Like Miller, Jan Dawson of Jackdaw Research said Microsoft could continue to subsidize its growing give-away habit by squeezing more revenue from enterprises. But he also saw other opportunities.
Dawson started out by noting that Microsoft's "old-world" model, which relied on expensive operating systems and software designed for expensive hardware made by others, is increasingly obsolete.
"In both Windows and Office, the mainstays of Microsoft's revenue, it's trying to sell something in an environment where others offer those things for free," Dawson said. As examples, he cited Apple and its iOS and OS X, Google and its Android and Chrome OS; their productivity suites, iWork and Google Docs; and with the exception of Macs that run on OS X, all of that inside a universe of historically cheap smartphones, tablets and Chromebooks.
"One of the challenges for Microsoft is that it keeps charging for what others give away," Dawson continued.
Microsoft has approached that hurdle with Office already, and has changed the consumer business model to, if not make the suite free, to make more of it free. A month ago, the company changed the rules for Office for iPad, giving customers editing tools that could be used free of charge in non-commercial settings.
Dawson wondered if that was a taste of what Microsoft plans for Windows, at least on the consumer side. "Much of their innovation lately has been giving away stuff for free."
Microsoft could replicate the Office for iPad model -- which presumably will be how it handles the upcoming Office on Android tablets, perhaps even some of the future desktop editions -- by giving away an entry-level, non-commercial version of Windows to OEMs, then trying to entice users into paying, most likely through a subscription, for a more capable, feature-rich edition.
While Dawson didn't go into the specifics, his concept has precedents: Microsoft has used mechanisms in the past, including in-place upgrades to premium editions from within Windows 7 (called "Anytime Upgrade" at the time), and withholding enterprise-necessary features, particularly domain joining, from consumer-grade Windows, to differentiate versions and segregate first-class customers (commercial) from those in coach (consumers).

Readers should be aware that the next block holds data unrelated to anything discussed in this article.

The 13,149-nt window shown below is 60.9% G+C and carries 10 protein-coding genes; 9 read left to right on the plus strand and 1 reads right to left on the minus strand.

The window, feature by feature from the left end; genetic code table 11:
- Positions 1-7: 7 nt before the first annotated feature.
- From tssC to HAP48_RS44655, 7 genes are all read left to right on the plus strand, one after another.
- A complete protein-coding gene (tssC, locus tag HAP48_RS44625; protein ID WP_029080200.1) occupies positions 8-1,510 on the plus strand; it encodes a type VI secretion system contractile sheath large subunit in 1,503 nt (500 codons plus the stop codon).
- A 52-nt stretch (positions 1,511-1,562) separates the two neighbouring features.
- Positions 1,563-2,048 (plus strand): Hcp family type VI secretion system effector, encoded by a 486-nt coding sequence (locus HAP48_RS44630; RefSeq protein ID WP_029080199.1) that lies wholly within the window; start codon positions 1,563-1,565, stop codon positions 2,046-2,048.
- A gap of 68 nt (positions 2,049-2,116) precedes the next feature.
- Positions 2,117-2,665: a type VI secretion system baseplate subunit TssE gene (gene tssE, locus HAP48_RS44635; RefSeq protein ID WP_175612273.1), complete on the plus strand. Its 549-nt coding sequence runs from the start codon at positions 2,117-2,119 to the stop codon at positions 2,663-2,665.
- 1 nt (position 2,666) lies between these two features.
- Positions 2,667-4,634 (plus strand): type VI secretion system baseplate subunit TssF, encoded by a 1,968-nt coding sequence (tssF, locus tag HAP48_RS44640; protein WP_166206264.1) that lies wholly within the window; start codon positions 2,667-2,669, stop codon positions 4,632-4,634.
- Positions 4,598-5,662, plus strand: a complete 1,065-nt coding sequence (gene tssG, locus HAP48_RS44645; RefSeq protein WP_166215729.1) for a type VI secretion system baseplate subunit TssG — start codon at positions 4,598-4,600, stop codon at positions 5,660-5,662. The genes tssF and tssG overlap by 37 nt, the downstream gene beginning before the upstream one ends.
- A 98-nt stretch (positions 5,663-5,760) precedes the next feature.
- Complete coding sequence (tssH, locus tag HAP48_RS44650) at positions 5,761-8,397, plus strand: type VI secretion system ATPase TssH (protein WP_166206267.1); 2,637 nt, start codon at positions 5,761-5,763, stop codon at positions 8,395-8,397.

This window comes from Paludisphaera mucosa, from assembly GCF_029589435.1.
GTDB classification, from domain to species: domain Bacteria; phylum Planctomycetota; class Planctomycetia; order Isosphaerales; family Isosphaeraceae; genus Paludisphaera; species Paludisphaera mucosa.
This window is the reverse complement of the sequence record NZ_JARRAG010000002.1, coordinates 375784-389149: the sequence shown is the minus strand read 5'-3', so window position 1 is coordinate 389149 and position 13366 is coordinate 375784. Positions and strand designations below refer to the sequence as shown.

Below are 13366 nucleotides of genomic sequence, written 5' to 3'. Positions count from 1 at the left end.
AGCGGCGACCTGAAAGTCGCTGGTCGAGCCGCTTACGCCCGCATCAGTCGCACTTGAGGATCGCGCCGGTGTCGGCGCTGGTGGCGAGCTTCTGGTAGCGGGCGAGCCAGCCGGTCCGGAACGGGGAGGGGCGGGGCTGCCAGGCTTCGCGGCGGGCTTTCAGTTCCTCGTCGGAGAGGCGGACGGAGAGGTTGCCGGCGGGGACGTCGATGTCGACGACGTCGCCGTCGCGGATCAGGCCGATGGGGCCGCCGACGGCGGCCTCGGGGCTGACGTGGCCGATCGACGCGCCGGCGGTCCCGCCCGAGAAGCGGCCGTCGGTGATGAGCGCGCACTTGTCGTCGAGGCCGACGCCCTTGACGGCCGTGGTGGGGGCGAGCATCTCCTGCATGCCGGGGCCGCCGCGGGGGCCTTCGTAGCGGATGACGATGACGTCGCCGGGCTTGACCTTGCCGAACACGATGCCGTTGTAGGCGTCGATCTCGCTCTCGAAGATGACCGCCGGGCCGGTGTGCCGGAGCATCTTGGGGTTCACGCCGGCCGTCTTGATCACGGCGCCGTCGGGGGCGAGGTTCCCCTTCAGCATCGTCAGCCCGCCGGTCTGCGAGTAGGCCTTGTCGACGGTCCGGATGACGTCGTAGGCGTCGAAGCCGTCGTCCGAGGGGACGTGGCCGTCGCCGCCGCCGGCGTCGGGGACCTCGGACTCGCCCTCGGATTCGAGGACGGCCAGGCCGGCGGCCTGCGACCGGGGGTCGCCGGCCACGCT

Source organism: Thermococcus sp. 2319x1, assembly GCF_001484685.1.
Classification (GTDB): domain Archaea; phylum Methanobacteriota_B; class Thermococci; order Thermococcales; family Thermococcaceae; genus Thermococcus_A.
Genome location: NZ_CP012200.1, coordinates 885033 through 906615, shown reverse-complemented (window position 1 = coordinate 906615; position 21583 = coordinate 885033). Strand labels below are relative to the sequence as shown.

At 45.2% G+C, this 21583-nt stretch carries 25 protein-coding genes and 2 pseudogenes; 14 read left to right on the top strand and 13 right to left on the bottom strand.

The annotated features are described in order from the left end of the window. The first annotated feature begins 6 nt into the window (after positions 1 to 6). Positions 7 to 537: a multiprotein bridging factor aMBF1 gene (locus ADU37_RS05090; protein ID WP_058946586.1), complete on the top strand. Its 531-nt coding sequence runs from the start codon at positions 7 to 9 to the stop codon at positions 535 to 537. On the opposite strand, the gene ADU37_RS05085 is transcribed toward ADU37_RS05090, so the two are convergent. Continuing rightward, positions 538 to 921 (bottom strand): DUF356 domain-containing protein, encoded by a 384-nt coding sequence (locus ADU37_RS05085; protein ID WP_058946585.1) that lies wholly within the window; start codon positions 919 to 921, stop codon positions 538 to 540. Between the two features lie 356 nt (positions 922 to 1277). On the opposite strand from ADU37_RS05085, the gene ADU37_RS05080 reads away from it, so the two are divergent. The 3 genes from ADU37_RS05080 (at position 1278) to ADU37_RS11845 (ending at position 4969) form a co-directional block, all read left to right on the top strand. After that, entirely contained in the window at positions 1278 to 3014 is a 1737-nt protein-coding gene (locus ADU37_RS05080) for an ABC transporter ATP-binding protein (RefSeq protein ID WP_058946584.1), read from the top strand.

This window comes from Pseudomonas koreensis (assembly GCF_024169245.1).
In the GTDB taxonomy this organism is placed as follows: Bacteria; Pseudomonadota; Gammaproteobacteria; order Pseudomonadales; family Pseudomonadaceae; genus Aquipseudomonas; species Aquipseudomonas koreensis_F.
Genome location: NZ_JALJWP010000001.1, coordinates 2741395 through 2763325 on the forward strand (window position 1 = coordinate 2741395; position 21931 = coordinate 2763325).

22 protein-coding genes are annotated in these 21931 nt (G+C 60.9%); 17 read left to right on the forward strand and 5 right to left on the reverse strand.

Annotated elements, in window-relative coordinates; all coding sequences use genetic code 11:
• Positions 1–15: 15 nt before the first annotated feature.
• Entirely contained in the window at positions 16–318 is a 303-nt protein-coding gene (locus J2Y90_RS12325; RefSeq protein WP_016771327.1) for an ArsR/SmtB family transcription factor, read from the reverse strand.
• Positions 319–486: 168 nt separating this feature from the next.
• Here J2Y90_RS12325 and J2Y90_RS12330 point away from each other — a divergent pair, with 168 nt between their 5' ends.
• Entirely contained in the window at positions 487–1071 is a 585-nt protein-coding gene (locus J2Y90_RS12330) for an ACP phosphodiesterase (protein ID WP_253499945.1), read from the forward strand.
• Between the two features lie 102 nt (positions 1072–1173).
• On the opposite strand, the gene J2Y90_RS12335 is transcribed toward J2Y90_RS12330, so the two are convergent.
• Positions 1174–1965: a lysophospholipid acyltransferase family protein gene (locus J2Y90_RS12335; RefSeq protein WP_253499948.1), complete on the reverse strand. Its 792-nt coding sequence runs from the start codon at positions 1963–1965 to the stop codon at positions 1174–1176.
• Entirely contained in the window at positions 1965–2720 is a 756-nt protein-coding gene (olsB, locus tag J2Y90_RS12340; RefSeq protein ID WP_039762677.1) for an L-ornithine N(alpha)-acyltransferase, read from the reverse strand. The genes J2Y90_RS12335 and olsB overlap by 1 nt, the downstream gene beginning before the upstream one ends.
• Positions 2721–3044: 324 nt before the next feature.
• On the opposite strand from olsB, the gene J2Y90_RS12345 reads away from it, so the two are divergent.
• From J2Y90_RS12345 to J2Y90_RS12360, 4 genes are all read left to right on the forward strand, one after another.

The task would not be easy. "Microsoft has always had a harder time monetizing on the consumer side than it has on the enterprise side," Dawson said.
But a free Windows baseline could be Microsoft's solution to what Dawson saw as its most-pressing problem for 2015: Shifting the huge legacy installed base to its newest Windows 10, which will be the flagship for years and years to come, and hopefully will reinvigorate the PC market along the way.
"Windows 8 did not work out, and there's a massive base on older versions," Dawson said. "Windows 10 is intended to solve that strategic problem, so Microsoft will want to get as many people onto [Windows 10] as possible.
"But can they create a compelling product? And when it's compelling, can they charge for it?" Dawson asked. "They'll have to adopt more flexible business models, perhaps the freemium and premium models, or they face a much more fragmented future for Windows."
A Windows subscription, whether for services or for Turner's vague "add-ons" -- which may simply be code for beyond-the-basic features -- might keep the revenue stream flowing. As with Office 365, canceling a subscription would have dire consequences for those used to more than the elementals: The device would revert to a rock-bottom OS.
That didn't escape Miller. "With a subscription, you can't ever stop," he said.
Now that's creative.